Party leaders are making last ditch bids for votes in the final weekend of campaigning before the general election.

Labour has narrowed the Tories lead but Boris Johnson’s party remains ahead in every poll with less than a week to go until polling day on December 12.

The parties return to the campaign trail on Saturday, after Mr Johnson and Jeremy Corbyn’s TV clash last night, with Labour promising every bus in England will be electric-powered by 2030, reducing emissions by more than 70 per cent.

The Tories are pledging extra cash for grassroots football to bolster the UK and Ireland’s bid for 2030 World Cup, with an an extra £550 million over 10 years for community sports facilities.

Boris Johnson narrowly won last night’s leader’s debate (PA)

Meanwhile the Liberal Democrats are promising to bring in “safe standing” areas at top flight football matches, saying it would offer fans more choice, a better atmosphere, and cheaper tickets.

Mr Johnson and Jeremy Corbyn were involved in a series of acrimonious exchanges over racism and anti-Semitism in the final TV debate of the campaign yesterday.

With less than a week left to polling day on Thursday, the two men traded accusations of a “failure of leadership” on one of the key issues which has hung over the campaign.

A snap YouGov poll of 1,322 viewers following the debate narrowly gave victory to Mr Johnson by 52 per cent to 48 per cent, although Mr Corbyn was judged the more trustworthy by a margin of 48 per cent to 38 per cent.

Both sides will be relieved that they avoided any major slip-ups in the course of the hour-long confrontation before a live BBC studio audience in Maidstone.

Corbyn and Johnson clash over anti-Semitism and Islamophobia in leaders’ debate

But with the Tories continuing to lead in the polls overall, they are likely to be the happier with the outcome.​

Elsewhere, it emerged that leaked documents which Labour shared, detailing UK-US trade talks which it said showed the NHS would be “on the table”, could have been subject to Russian interference.

Culture secretary Nicky Morgan said this was an “extremely serious” matter. 

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Speaking to BBC Radio 4’s Today programme, Ms Morgan said: “I understand from what was being put on that website, those who seem to know about these things say that it seems to have all the hallmarks of some form of interference.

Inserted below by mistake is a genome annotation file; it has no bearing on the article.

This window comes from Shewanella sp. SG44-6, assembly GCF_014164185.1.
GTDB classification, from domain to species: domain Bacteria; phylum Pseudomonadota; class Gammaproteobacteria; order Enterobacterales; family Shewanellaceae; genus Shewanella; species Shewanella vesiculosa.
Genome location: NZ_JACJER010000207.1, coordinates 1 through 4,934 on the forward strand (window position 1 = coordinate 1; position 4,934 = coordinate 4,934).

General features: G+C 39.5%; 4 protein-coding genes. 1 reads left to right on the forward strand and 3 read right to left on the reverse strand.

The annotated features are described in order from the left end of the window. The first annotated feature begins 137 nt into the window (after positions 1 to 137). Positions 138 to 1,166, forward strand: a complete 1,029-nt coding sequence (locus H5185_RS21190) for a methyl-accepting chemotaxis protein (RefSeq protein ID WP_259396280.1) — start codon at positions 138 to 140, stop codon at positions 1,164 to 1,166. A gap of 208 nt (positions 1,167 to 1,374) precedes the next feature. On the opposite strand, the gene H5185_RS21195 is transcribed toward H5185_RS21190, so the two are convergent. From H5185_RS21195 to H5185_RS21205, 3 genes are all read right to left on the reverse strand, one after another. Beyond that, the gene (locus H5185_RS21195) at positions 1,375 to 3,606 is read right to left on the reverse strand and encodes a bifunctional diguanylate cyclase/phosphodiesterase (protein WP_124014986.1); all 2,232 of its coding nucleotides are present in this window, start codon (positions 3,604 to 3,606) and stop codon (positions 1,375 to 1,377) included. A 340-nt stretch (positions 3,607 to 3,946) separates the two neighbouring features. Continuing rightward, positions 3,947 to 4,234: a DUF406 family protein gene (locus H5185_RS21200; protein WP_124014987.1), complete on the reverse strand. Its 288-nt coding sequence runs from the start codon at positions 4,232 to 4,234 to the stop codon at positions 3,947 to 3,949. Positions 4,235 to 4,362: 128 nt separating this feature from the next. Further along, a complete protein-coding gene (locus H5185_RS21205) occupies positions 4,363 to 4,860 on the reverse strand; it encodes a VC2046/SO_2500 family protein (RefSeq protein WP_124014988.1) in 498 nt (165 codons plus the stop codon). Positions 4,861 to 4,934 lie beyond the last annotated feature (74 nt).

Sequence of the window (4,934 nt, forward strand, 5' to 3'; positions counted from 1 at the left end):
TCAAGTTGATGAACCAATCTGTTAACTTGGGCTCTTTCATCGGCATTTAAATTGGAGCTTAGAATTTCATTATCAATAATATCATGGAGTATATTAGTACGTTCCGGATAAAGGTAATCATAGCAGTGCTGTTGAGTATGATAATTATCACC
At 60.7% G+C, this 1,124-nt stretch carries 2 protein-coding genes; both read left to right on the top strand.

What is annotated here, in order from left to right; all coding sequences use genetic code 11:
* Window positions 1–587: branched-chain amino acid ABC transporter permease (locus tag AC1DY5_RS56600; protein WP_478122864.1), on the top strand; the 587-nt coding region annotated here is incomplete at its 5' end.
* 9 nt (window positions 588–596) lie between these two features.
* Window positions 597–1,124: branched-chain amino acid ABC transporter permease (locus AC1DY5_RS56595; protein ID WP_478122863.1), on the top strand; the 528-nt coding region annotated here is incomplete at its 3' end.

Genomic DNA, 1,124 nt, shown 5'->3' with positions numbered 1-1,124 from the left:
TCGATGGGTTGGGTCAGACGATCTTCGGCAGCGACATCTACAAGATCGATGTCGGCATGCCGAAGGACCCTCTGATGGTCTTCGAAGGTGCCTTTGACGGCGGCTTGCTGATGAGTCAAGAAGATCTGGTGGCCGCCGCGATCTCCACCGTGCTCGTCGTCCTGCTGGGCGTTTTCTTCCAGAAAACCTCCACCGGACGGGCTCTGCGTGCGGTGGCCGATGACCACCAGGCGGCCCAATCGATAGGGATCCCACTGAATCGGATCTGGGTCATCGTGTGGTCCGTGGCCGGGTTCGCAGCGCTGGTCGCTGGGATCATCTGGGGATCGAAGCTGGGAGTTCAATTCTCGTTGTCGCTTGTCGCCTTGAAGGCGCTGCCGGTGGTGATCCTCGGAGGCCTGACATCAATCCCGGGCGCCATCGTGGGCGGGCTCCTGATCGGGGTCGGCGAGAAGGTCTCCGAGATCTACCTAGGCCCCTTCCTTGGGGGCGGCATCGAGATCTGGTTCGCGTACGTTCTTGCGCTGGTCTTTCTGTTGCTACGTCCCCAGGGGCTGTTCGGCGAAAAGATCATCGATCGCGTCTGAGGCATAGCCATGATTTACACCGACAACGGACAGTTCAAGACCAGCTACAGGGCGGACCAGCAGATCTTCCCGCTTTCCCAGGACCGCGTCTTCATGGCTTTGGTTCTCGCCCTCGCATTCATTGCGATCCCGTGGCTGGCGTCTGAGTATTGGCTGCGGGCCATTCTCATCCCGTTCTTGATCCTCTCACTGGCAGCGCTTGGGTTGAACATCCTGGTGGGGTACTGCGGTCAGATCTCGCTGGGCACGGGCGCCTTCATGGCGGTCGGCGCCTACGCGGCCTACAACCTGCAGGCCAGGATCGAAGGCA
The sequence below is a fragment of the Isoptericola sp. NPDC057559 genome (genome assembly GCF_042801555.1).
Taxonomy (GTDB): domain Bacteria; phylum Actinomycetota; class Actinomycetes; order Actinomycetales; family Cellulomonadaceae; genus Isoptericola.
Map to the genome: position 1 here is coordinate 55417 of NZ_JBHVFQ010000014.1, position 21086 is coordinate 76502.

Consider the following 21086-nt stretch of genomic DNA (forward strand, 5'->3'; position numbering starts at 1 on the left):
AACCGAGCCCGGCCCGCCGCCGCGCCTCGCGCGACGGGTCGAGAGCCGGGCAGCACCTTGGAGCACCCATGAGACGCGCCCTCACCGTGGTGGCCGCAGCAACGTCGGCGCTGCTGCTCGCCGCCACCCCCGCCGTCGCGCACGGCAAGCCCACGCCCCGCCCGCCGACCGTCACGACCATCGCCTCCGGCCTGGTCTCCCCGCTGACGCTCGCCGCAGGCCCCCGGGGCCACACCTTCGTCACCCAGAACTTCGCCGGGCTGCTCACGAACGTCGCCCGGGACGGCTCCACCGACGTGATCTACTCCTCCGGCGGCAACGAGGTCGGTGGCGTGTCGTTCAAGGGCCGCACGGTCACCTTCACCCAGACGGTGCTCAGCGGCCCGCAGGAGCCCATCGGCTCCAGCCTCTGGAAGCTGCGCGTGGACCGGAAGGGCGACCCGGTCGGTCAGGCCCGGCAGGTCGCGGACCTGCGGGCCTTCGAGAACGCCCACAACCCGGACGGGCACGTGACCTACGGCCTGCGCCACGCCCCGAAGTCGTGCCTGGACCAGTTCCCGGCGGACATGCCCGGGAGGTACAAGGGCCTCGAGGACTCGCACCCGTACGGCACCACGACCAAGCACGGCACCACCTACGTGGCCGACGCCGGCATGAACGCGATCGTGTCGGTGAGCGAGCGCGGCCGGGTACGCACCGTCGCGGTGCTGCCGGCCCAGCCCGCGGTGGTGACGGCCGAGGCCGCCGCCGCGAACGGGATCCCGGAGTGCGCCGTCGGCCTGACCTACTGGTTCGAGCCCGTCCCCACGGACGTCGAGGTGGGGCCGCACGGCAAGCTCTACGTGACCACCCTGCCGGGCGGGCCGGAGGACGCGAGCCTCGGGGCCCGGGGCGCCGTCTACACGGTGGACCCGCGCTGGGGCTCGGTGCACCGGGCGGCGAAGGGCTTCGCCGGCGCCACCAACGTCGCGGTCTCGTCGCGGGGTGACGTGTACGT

“And if that is the case, that obviously is extremely serious. And actually as Culture Secretary, obviously one of the things that we are looking for and monitoring is any interference in our elections.”

Shadow transport secretary Andy McDonald called on the Government to allow a report detailing Russian interference in UK elections to be published.

Mr McDonald said it would be “perfectly legitimate” for an inquiry to now be held.

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Speaking to BBC Radio 4’s Today programme, Mr McDonald said: “If we want to get to the bottom of the extent to which the Russian state interferes in elections, can we please publish the Intelligence and Security Committee report?

“Let’s get that out there. That should have been published ages ago.”

Last month, Boris Johnson insisted there was “absolutely” nothing to hide in a report by the Commons Intelligence and Security Committee (ISC) into possible Russian interference in the UK democratic process, which will not be released before next week’s General Election.

Meanwhile, Lib Dem business spokesman Sam Gyimah said his party would not support any Labour leader in a coalition because the party is now “hard left”.

Speaking to BBC Radio 4’s Today programme, Mr Gyimah said: “The Labour Party is now a hard-left Labour Party and in terms of their values are diametrically opposed to us.

“Where we stand … the choice before the country is between a hard-Brexit Government or a hard-left Labour Party. Both of them are not in our national interest.”


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